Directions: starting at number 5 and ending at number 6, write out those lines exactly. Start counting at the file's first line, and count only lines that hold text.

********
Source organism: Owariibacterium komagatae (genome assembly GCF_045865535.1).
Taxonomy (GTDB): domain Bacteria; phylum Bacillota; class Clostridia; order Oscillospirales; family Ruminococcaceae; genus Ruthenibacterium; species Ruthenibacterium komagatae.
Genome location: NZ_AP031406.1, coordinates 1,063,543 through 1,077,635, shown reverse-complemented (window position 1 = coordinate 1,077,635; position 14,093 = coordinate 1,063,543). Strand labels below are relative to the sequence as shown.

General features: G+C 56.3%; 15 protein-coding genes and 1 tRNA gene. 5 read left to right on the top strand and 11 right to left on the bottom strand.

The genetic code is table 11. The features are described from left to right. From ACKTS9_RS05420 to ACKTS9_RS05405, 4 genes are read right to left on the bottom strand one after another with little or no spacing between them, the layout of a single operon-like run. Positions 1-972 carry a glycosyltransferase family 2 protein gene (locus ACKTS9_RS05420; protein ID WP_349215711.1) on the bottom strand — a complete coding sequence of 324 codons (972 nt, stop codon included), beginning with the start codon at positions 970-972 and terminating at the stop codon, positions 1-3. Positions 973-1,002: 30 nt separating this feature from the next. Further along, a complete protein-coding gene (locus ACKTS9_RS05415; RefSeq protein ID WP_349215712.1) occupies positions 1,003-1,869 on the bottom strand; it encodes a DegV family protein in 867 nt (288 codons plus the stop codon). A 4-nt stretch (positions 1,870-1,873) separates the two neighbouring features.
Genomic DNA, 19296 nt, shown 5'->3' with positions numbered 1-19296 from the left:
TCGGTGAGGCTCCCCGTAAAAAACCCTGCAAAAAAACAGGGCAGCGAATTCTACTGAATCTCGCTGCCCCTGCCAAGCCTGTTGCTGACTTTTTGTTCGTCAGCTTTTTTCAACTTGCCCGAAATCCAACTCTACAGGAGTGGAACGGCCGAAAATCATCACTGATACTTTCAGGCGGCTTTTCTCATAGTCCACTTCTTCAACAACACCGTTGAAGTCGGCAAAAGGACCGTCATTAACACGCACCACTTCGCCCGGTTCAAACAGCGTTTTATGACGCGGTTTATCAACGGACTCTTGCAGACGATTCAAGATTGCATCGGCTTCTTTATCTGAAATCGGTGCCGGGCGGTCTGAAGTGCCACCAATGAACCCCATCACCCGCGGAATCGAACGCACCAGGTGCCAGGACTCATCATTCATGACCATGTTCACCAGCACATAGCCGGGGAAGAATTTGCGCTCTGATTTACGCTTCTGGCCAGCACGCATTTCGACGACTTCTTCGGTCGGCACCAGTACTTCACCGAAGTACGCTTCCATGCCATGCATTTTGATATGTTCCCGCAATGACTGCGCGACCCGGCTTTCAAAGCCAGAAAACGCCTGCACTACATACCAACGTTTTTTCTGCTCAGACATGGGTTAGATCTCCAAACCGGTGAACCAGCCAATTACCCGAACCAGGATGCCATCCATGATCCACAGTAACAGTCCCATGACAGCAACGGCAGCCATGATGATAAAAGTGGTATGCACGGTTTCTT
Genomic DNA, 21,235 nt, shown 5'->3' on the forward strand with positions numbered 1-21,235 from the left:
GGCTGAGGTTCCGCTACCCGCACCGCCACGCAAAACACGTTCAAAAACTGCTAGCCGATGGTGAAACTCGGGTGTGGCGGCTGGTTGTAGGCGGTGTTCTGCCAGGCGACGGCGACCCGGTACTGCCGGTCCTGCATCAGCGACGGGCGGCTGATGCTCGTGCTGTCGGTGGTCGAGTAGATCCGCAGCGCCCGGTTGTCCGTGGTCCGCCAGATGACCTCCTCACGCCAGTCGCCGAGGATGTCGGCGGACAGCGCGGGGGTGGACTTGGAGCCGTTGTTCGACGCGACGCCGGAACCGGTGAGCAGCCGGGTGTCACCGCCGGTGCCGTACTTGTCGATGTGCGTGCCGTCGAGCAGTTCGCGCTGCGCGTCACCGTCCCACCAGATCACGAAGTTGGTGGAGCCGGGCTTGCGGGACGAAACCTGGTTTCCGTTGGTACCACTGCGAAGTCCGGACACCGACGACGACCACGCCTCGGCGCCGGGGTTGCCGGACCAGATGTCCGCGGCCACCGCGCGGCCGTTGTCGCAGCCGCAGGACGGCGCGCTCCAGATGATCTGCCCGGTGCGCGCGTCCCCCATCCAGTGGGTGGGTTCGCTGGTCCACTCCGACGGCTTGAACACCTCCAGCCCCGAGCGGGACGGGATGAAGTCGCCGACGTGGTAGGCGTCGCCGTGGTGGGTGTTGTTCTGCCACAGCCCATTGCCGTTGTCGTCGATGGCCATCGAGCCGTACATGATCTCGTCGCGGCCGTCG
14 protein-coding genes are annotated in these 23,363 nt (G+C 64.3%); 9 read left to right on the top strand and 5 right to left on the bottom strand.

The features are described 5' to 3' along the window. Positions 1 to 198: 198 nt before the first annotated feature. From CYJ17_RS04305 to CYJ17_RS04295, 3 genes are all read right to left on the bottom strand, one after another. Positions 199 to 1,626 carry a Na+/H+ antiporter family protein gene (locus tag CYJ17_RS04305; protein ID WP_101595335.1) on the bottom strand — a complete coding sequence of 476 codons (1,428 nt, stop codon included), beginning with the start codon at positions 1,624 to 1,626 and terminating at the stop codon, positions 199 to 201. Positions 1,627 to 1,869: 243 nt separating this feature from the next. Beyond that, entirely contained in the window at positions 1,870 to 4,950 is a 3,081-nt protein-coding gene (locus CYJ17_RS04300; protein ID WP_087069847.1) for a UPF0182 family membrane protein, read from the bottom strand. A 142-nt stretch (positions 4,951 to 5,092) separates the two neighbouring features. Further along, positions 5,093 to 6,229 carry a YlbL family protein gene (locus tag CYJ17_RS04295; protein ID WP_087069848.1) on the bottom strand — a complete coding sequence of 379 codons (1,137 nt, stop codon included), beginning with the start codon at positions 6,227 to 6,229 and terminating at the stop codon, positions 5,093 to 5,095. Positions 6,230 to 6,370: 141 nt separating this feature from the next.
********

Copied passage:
The genetic code is table 11. The features are described from left to right. From ACKTS9_RS05420 to ACKTS9_RS05405, 4 genes are read right to left on the bottom strand one after another with little or no spacing between them, the layout of a single operon-like run. Positions 1-972 carry a glycosyltransferase family 2 protein gene (locus ACKTS9_RS05420; protein ID WP_349215711.1) on the bottom strand — a complete coding sequence of 324 codons (972 nt, stop codon included), beginning with the start codon at positions 970-972 and terminating at the stop codon, positions 1-3. Positions 973-1,002: 30 nt separating this feature from the next. Further along, a complete protein-coding gene (locus ACKTS9_RS05415; RefSeq protein ID WP_349215712.1) occupies positions 1,003-1,869 on the bottom strand; it encodes a DegV family protein in 867 nt (288 codons plus the stop codon). A 4-nt stretch (positions 1,870-1,873) separates the two neighbouring features.
Genomic DNA, 19296 nt, shown 5'->3' with positions numbered 1-19296 from the left: